Court orders Google to pay Dr Janice Duffy $100,000 plus interest for not removing her from Google Search
An Australian woman has been awarded $100,000 in damages, plus interest after she successfully won the defamation case filed against Google.
Janice Duffy, 59, a former SA health department researcher took the internet search giant to court after claiming articles published on the “Ripoff Report” website from 2007 defamed her. The site is a “shaming platform” that allows anyone to post reports about people whom they suspect are behaving in a criminal or dishonest manner, regardless of its factual accuracy.
Despite bringing the articles to their attention, Google denied her request to remove the webpages from its search engine inspite of telling them that her prospective employers could chance upon the material.
Finally, in 2011, she launched a civil lawsuit against Google in the South Australian Supreme Court, as for two years, it refused her written requests to take action on her behalf.
The court heard Google progressively removed the display of extracts from and links to the “Ripoff Report” from its Australian website.
Dr Duffy also claimed the auto-complete search terms suggested by Google were harmful, due to them directing users to the “Ripoff Report” site.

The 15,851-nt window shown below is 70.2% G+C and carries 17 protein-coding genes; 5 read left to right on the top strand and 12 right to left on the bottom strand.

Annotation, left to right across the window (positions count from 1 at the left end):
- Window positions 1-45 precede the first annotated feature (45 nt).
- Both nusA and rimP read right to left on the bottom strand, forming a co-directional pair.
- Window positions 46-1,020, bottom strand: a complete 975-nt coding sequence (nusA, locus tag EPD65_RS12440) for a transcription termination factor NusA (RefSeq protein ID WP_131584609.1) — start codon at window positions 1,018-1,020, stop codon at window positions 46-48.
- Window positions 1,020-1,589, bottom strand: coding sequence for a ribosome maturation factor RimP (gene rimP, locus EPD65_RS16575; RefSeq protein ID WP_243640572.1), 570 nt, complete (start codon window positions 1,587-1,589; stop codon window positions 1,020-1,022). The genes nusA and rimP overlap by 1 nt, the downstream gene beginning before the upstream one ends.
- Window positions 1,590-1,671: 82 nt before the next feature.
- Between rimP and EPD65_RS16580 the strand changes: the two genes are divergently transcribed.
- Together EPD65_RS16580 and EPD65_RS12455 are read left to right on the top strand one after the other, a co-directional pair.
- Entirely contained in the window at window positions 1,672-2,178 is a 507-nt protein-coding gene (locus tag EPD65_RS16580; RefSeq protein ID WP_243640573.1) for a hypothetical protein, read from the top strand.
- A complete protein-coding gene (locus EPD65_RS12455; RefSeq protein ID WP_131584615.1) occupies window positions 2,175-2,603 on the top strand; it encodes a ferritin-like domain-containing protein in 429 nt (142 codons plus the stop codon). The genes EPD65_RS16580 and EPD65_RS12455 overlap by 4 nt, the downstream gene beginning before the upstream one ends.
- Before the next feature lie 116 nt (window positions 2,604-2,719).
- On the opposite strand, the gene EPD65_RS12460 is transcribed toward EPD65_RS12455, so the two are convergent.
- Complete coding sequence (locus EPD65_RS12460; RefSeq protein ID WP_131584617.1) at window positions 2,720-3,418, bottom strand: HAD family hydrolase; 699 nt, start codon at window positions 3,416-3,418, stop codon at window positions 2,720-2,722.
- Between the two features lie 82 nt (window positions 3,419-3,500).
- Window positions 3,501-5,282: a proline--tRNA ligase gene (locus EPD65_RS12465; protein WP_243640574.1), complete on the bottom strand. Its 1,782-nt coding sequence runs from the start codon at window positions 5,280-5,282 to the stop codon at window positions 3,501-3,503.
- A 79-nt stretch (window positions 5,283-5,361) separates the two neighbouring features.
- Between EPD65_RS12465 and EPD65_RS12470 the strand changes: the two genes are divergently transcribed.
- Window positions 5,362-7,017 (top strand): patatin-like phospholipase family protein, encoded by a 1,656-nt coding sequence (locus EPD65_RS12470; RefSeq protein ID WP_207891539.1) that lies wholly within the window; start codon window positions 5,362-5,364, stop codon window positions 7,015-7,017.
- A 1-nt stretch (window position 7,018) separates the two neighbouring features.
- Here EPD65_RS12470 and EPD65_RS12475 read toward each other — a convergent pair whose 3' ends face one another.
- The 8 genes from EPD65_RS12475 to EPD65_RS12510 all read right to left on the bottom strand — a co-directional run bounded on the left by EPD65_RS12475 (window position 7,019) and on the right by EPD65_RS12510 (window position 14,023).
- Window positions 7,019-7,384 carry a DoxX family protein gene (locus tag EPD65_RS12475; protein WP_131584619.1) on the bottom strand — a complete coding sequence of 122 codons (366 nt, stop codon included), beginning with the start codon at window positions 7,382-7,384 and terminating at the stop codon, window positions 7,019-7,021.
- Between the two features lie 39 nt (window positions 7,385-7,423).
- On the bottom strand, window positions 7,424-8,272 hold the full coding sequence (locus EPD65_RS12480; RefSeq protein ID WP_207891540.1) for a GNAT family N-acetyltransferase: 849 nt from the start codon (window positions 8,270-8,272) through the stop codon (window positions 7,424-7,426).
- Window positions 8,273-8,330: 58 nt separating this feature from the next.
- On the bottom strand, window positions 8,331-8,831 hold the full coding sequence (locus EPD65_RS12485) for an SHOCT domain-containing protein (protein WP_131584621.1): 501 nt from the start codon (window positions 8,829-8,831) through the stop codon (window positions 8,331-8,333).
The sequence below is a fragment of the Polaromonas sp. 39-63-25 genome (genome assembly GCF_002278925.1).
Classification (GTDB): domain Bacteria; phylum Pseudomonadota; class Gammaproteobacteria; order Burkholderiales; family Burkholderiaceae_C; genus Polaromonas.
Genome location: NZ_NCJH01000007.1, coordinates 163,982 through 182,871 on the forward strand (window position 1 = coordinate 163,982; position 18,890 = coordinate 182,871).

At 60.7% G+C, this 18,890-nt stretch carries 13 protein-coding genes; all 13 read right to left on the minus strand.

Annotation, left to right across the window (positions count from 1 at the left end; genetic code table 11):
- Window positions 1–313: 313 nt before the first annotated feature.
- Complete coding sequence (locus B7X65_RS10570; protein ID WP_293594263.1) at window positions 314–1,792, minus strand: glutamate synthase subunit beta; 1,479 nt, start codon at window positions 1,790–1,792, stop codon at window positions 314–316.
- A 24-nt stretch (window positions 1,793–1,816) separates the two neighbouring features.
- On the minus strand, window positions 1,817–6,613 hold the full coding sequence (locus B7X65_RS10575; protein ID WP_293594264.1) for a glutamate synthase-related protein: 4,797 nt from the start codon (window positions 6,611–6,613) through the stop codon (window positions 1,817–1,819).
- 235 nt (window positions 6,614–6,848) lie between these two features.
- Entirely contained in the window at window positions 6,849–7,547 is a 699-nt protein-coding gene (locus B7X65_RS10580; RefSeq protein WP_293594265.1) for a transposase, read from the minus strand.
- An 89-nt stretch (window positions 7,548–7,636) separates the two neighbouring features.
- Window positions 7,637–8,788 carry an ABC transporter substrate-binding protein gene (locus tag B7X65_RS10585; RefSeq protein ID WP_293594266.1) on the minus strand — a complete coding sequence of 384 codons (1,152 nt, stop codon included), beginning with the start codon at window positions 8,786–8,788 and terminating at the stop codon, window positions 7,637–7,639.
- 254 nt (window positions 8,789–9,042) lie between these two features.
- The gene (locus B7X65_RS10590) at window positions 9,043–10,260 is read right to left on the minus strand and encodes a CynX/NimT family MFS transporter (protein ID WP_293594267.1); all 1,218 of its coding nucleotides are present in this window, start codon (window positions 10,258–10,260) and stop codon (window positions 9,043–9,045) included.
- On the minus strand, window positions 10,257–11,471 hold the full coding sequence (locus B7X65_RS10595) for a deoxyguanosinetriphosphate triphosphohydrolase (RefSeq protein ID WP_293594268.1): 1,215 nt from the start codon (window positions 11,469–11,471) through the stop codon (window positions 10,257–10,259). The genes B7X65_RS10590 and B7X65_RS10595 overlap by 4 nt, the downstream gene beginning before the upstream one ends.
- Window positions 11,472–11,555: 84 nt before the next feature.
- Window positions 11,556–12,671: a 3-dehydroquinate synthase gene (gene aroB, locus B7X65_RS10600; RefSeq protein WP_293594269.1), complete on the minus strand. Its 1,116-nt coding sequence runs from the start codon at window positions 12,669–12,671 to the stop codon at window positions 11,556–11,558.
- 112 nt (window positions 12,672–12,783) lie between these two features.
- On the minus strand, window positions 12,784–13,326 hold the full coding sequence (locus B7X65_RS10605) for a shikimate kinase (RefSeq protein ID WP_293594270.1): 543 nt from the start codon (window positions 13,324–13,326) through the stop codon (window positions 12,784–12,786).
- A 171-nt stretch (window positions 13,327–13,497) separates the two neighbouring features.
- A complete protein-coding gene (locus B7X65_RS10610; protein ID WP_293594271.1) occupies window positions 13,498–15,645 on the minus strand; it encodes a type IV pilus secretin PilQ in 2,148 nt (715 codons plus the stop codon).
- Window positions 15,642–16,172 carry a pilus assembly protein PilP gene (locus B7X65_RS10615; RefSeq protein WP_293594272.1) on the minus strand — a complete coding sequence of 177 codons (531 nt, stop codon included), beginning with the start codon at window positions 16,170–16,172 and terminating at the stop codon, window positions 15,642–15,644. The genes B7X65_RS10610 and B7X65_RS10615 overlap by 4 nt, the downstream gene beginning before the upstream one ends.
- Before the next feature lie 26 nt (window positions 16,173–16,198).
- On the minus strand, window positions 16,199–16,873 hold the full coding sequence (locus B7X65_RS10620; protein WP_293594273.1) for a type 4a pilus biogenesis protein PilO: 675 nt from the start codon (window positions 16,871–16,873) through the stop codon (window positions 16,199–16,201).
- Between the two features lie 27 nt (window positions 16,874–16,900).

Google fought the case, arguing defences of innocent dissemination, qualified privilege, justification and contextual truth.
In his judgment in October, Justice Malcolm Blue struck out several of the defences.
He found the search results either published, republished or directed users towards comments harmful to her reputation.
On Wednesday, Justice Blue awarded Dr Duffy damages of $100,000 and a $15,000 lump sum to cover interest.
Dr Duffy’s lawyer, Paul Heywood-Smith, has also asked the Supreme Court to make an order for costs to cover the legal fees his client has paid during the lengthy battle.
The court has reserved its decision on costs.
Counsel for Google has asked payment of those amounts to be stayed until January, pending argument on court costs and a possible appeal.
‘I stood up to them and for that I’m pleased’
Dr Duffy has tweeted that if Google was to launch any appeal, she would respond with a “cross appeal”.
Outside court, she described Wednesday’s ruling as “vindication”.
“It’s been a long battle and it’s not over,” she said.
“After the trial I couldn’t get off the couch for three weeks … but it’s something that has to be done.
“I think that they thought that they could make me go away. I’m stubborn.
“I stood up to them and for that I’m pleased. I beat the bastards.”
Earlier this year, Dr Duffy represented herself during the trial, after initially being represented by lawyers.
Since the trial she has again hired legal representation.
The ruling comes after Google was ordered by the European Court of Justice to introduce the “right to be forgotten”, which means old, inaccurate or irrelevant data must be omitted from search results if a person involved requests it.